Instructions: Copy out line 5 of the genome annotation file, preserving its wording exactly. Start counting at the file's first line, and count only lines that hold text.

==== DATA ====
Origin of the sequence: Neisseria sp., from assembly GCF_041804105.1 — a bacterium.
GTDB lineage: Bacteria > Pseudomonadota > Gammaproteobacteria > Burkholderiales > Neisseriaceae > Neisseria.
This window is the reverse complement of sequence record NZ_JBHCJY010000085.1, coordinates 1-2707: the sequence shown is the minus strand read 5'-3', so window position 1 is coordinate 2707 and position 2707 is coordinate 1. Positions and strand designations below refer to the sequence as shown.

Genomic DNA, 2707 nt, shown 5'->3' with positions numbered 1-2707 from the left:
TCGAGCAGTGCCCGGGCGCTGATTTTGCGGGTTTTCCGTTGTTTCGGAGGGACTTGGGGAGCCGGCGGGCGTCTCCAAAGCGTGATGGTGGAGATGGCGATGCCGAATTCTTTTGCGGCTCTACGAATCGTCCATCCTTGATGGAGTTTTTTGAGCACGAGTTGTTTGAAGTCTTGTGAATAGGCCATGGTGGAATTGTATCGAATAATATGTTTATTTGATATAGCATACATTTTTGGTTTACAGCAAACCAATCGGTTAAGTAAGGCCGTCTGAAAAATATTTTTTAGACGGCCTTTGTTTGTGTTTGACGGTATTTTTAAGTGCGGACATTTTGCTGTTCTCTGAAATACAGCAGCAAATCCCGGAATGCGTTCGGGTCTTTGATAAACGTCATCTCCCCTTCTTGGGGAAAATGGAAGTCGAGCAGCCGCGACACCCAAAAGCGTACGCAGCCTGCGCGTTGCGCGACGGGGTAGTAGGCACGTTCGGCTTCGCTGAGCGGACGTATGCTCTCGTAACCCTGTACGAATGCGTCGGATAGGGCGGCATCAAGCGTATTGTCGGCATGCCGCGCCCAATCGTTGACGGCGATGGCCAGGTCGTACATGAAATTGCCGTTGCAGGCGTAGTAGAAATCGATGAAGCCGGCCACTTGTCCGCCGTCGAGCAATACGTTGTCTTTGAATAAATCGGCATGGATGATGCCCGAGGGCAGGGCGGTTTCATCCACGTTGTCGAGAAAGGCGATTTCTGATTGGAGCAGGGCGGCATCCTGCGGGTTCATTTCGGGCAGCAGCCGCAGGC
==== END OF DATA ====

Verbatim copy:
TCGAGCAGTGCCCGGGCGCTGATTTTGCGGGTTTTCCGTTGTTTCGGAGGGACTTGGGGAGCCGGCGGGCGTCTCCAAAGCGTGATGGTGGAGATGGCGATGCCGAATTCTTTTGCGGCTCTACGAATCGTCCATCCTTGATGGAGTTTTTTGAGCACGAGTTGTTTGAAGTCTTGTGAATAGGCCATGGTGGAATTGTATCGAATAATATGTTTATTTGATATAGCATACATTTTTGGTTTACAGCAAACCAATCGGTTAAGTAAGGCCGTCTGAAAAATATTTTTTAGACGGCCTTTGTTTGTGTTTGACGGTATTTTTAAGTGCGGACATTTTGCTGTTCTCTGAAATACAGCAGCAAATCCCGGAATGCGTTCGGGTCTTTGATAAACGTCATCTCCCCTTCTTGGGGAAAATGGAAGTCGAGCAGCCGCGACACCCAAAAGCGTACGCAGCCTGCGCGTTGCGCGACGGGGTAGTAGGCACGTTCGGCTTCGCTGAGCGGACGTATGCTCTCGTAACCCTGTACGAATGCGTCGGATAGGGCGGCATCAAGCGTATTGTCGGCATGCCGCGCCCAATCGTTGACGGCGATGGCCAGGTCGTACATGAAATTGCCGTTGCAGGCGTAGTAGAAATCGATGAAGCCGGCCACTTGTCCGCCGTCGAGCAATACGTTGTCTTTGAATAAATCGGCATGGATGATGCCCGAGGGCAGGGCGGTTTCATCCACGTTGTCGAGAAAGGCGATTTCTGATTGGAGCAGGGCGGCATCCTGCGGGTTCATTTCGGGCAGCAGCCGCAGGC